All was silent, surreally so. And, albeit the curtain’s translucence, Joe couldn’t tell if anything or anyone were behind it—despite the creeps given to his instinct as though he was being watched. No, he knew he was being watched.
“Hu … hello?” Resisting to quaver, he uttered softly, “Anybody?”
To his amazement, Joe spotted a small bulge impressed from the other side of the curtain. Although he gasped and backed away under the initial shock, he soon realised the impress belonged to a handprint—a tiny one, no bigger than a cherry. He braced himself and inched closer.
“Hellooo?” he whispered again—this time cooing in baby talk.
The tiny hand patted on the curtain in response.
Joe gently stroked it. In return, the hand gripped his fingertip and wouldn’t let go.
The curtain softened between them. Joe scarcely felt the barrier in his touch. As he tucked the tiny hand into his palm and caressed it with his thumb, his insides slowly swelled up in a curious flutter. He was unprecedentedly graced with an affection independent of attraction, a resonance beyond reason. For the first time in a long time, he felt admired, trusted, relied upon.
It’s a special kind of love.
Before long, Joe noticed more hands, of various sizes and shapes, had also surfaced, pressing and pounding on the curtain. In particular, one adult hand with slender female fingers seemed especially determined, even hysterical, to capture his attention. He reached out to hold it and felt strangely familiar. The hand squeezed him eagerly and pulled him closer, as though offering him an embrace. Joe couldn’t hear any sound from the other side, but he sensed that the hand’s owner was weeping with a mixture of joy and sorrow.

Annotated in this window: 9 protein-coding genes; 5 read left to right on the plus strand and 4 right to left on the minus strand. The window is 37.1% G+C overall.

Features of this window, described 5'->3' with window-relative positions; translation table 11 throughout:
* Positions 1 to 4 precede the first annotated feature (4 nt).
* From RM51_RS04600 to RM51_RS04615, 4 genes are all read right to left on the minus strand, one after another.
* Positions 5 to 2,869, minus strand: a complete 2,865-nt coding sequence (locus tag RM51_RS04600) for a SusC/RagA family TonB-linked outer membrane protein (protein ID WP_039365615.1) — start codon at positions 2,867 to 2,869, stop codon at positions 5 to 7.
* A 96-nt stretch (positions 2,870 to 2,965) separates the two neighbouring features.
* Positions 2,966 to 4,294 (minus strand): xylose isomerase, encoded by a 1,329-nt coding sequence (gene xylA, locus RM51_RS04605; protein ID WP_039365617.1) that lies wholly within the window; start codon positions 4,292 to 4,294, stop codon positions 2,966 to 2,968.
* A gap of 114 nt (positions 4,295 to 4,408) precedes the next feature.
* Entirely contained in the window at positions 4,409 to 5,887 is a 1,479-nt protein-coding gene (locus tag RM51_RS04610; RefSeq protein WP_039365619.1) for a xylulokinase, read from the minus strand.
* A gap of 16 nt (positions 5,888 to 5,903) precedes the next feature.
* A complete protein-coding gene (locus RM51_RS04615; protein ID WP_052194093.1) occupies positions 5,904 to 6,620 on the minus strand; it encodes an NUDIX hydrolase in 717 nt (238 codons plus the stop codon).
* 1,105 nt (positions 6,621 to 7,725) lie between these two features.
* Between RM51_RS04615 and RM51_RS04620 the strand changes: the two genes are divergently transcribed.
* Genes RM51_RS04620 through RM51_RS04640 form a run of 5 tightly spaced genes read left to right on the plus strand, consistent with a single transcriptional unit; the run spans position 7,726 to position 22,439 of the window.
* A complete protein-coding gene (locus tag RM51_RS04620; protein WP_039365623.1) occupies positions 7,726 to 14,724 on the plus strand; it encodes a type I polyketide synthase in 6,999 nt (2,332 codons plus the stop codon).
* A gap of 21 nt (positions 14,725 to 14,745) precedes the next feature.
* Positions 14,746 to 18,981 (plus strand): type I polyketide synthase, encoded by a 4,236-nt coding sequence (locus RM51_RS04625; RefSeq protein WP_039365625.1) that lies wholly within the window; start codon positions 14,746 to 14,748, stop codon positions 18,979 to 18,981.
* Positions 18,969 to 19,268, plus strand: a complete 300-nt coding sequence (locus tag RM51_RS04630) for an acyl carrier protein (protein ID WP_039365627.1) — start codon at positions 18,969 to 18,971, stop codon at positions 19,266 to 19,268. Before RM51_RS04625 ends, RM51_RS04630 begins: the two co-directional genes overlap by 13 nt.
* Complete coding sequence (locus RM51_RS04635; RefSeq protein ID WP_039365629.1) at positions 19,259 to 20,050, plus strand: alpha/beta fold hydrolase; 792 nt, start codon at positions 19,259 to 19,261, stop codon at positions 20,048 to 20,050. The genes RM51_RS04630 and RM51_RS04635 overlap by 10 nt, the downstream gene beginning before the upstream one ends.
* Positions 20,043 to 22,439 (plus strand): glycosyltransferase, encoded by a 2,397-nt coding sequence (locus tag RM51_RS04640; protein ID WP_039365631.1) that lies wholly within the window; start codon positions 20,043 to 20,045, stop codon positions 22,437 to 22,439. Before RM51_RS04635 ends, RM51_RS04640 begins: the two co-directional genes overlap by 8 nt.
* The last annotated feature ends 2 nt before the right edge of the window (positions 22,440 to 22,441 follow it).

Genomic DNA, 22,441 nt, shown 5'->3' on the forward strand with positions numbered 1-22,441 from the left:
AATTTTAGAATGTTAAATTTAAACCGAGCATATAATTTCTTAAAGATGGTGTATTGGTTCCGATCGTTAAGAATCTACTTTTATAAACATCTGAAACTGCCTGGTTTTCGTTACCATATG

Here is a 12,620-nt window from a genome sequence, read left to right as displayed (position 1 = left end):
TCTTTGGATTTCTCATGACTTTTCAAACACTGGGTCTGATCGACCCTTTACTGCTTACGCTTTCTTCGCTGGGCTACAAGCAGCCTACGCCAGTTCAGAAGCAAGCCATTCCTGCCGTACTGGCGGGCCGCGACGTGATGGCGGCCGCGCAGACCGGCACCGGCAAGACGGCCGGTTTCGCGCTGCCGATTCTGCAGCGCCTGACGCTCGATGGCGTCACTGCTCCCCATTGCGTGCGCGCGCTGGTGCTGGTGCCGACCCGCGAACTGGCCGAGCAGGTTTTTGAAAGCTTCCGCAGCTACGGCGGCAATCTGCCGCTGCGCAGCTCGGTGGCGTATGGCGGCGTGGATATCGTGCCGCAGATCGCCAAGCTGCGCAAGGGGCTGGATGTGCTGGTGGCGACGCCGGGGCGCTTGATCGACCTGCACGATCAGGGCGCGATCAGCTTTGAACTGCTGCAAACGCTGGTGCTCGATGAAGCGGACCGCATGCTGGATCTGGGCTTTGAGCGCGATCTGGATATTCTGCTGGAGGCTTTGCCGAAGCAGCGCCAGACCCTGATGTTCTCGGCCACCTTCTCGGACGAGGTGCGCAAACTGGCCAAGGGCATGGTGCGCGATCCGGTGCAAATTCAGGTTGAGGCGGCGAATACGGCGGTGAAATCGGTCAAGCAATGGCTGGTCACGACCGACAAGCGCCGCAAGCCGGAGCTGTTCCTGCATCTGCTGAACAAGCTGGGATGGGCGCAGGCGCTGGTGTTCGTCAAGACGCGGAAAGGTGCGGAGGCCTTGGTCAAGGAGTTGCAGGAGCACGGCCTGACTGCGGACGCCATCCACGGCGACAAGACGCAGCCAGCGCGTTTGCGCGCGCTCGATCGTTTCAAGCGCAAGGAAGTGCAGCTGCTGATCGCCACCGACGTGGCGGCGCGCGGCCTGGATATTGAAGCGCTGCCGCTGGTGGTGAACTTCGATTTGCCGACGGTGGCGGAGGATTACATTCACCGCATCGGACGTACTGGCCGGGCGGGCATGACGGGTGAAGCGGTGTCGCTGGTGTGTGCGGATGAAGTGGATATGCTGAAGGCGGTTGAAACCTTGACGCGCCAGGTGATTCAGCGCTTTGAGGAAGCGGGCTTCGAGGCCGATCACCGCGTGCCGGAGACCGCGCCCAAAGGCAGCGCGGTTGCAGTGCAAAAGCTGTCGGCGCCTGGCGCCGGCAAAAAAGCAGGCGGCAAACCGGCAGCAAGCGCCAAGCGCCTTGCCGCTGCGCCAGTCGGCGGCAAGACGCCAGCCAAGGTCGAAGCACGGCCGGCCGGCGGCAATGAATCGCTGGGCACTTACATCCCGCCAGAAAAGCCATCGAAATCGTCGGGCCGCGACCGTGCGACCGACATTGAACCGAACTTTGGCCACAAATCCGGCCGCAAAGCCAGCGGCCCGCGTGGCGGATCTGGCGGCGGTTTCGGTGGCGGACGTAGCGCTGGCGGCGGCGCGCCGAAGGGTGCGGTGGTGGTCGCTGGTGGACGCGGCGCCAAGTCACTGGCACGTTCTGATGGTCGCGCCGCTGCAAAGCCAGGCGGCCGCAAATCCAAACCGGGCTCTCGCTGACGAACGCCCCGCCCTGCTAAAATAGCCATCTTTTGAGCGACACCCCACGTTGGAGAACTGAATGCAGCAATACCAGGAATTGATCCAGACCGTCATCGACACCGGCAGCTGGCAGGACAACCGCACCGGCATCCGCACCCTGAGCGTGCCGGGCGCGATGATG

Suddenly, it dawned on him.
“Mum?” cried Joe, “Is that you?”
The hand shook up and down in a frenzy as reply.
Joe recalled the last time his mother held him with such intensity. He was 15 and had been hit by a car. Although at the end he received no more than a minor fracture in the leg, he was thankful for the brief moment of closeness with her en route to the hospital. Directing his gaze towards where her face would be behind the veil, Joe could almost visualise its display of the same anxiousness and concern as it did on that ambulance. He searched his mind for the many things and grudges he wished to confess to her on her funeral, but they all seemed too trivial or irrelevant now.
“Thank you, Mum … for everything.”
That was all he could gather to say, surprisingly.
Joe suspected this was just a dream, but the soreness in his bruised knuckles and the warmth from the hands suggested otherwise. Up to this point, it would be stupid of him to not realise the supernaturality of his surroundings, where the deceased and the unborn were only a heartbeat away, on the other side of the magic curtain.
Later on, Joe “greeted” many others, some he recognised, like Professor Kitchener, who lost half an index finger, and his childhood bestie Stephen, with whom he shared a secret handshake, but most he didn’t. Some folks tried to spell their names or messages on his palm, but the curtain, having a will of its own, hardened like concrete whenever they did so. One hand, after giving Joe the finger, even got smacked by a giant ripple, big time.
Fascinating as it was, with the meet-and-greet wearing on perpetually in the timeless realm, Joe was eventually exhausted. For a breather, he lied on the curtain as he would a hammock. He was kept well awake, however, by the many more hands that came to pat on his back—some having landed quite naughtily on his bottom too.